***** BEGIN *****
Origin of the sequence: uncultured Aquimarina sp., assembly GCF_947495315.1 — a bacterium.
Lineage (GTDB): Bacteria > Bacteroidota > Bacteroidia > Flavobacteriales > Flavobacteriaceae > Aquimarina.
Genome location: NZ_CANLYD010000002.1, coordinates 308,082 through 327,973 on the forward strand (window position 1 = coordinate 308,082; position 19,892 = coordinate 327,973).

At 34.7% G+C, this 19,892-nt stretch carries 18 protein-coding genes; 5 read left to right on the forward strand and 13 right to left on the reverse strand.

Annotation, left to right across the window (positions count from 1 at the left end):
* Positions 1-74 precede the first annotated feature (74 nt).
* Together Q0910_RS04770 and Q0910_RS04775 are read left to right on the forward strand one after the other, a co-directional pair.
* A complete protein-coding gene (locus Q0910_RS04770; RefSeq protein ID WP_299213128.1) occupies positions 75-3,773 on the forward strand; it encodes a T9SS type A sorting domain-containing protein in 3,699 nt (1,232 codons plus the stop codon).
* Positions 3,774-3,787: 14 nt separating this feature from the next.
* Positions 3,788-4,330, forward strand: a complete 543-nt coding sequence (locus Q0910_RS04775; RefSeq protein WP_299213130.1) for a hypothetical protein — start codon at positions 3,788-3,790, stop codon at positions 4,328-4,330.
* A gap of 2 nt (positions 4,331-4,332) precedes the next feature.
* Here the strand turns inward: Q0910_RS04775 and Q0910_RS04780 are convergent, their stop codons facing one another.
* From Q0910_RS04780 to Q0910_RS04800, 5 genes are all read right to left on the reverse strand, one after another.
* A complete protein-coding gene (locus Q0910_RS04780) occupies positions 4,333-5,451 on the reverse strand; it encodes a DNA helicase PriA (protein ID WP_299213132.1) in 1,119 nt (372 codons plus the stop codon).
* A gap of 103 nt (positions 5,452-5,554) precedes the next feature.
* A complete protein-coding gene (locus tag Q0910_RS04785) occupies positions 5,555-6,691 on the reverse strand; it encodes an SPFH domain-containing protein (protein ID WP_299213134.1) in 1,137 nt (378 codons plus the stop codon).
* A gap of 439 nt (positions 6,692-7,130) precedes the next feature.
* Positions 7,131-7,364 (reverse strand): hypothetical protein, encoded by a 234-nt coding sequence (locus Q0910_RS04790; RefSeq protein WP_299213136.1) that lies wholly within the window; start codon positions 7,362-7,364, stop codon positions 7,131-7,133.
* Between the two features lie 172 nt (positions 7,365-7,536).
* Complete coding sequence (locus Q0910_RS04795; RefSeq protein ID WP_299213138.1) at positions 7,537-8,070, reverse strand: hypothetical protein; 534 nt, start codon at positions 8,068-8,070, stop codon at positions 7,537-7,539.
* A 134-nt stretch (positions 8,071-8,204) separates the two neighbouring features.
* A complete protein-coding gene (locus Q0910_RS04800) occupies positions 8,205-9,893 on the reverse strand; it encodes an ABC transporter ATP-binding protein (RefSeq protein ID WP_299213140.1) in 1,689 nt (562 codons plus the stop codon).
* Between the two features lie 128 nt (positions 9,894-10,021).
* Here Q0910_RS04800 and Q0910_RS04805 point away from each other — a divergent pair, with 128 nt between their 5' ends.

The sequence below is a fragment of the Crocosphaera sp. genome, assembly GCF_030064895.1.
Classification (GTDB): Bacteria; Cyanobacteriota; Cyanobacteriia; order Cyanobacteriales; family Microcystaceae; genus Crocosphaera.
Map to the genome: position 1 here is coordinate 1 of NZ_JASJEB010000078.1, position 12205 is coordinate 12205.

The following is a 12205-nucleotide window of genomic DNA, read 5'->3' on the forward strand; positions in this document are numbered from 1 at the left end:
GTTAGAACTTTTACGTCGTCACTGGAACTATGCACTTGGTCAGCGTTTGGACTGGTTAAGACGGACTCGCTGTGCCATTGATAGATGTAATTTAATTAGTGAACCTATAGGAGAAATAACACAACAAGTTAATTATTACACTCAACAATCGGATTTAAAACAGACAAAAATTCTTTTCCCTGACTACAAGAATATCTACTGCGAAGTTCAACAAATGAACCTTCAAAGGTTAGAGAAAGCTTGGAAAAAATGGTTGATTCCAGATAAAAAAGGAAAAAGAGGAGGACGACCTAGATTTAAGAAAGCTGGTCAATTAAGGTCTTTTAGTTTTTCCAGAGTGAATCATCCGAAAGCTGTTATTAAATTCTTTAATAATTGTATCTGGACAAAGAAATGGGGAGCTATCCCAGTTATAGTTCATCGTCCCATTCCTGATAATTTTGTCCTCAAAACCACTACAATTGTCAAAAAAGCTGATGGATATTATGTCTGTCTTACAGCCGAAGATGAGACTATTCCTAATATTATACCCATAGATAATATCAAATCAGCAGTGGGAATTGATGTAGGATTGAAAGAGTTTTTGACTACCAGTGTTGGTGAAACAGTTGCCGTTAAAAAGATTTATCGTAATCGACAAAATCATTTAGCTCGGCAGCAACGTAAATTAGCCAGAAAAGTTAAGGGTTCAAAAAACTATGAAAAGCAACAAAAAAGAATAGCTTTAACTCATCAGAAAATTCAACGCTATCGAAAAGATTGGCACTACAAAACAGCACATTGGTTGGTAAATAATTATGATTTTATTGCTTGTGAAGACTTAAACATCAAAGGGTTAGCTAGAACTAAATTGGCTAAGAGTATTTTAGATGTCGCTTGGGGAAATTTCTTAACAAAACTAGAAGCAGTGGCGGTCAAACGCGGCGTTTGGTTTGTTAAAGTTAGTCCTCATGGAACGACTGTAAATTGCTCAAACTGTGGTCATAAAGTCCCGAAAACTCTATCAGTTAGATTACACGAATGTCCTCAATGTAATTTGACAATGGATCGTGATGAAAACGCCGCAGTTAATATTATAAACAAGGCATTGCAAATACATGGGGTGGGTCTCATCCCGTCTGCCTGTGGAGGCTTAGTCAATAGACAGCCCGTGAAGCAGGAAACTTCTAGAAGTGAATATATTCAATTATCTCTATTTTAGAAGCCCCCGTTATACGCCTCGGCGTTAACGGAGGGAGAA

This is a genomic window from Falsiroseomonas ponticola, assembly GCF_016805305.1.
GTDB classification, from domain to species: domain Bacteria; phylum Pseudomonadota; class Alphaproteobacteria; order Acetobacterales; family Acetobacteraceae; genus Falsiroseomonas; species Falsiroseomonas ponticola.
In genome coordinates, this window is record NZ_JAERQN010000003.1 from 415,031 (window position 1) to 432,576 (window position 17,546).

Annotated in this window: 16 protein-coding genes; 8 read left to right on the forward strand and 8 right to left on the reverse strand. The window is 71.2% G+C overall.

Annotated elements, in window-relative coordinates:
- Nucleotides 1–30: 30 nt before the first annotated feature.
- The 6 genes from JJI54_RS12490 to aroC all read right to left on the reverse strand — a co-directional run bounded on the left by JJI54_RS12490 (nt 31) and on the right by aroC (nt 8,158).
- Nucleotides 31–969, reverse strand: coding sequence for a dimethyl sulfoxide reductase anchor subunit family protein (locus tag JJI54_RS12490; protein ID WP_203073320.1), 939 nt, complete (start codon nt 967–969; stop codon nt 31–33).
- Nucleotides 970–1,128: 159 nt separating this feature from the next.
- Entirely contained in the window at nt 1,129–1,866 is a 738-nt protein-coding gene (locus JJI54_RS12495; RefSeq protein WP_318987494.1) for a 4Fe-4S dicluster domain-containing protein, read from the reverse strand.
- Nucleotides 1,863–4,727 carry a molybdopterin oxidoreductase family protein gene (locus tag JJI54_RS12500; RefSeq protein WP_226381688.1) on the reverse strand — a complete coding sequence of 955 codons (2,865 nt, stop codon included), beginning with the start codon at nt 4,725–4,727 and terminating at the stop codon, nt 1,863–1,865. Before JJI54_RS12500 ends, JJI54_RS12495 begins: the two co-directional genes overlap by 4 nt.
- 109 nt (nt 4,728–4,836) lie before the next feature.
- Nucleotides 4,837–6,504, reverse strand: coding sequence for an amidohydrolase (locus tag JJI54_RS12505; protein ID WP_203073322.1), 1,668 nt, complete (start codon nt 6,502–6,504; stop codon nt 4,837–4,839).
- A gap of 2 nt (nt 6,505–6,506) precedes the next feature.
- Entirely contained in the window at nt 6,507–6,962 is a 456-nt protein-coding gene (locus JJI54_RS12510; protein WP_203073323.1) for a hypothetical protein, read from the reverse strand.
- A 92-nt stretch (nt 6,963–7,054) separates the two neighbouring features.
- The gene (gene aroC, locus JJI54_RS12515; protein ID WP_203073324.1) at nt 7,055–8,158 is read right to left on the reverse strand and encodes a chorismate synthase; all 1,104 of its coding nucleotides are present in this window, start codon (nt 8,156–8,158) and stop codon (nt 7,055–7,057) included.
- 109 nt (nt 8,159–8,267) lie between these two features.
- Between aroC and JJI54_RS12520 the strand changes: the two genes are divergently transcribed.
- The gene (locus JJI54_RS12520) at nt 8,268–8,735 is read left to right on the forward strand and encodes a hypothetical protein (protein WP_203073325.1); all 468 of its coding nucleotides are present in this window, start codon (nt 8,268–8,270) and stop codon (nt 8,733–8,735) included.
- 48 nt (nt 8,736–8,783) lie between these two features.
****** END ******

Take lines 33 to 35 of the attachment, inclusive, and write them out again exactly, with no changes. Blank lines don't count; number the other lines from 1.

Annotated in this window: 16 protein-coding genes; 8 read left to right on the forward strand and 8 right to left on the reverse strand. The window is 71.2% G+C overall.

Annotated elements, in window-relative coordinates:
- Nucleotides 1–30: 30 nt before the first annotated feature.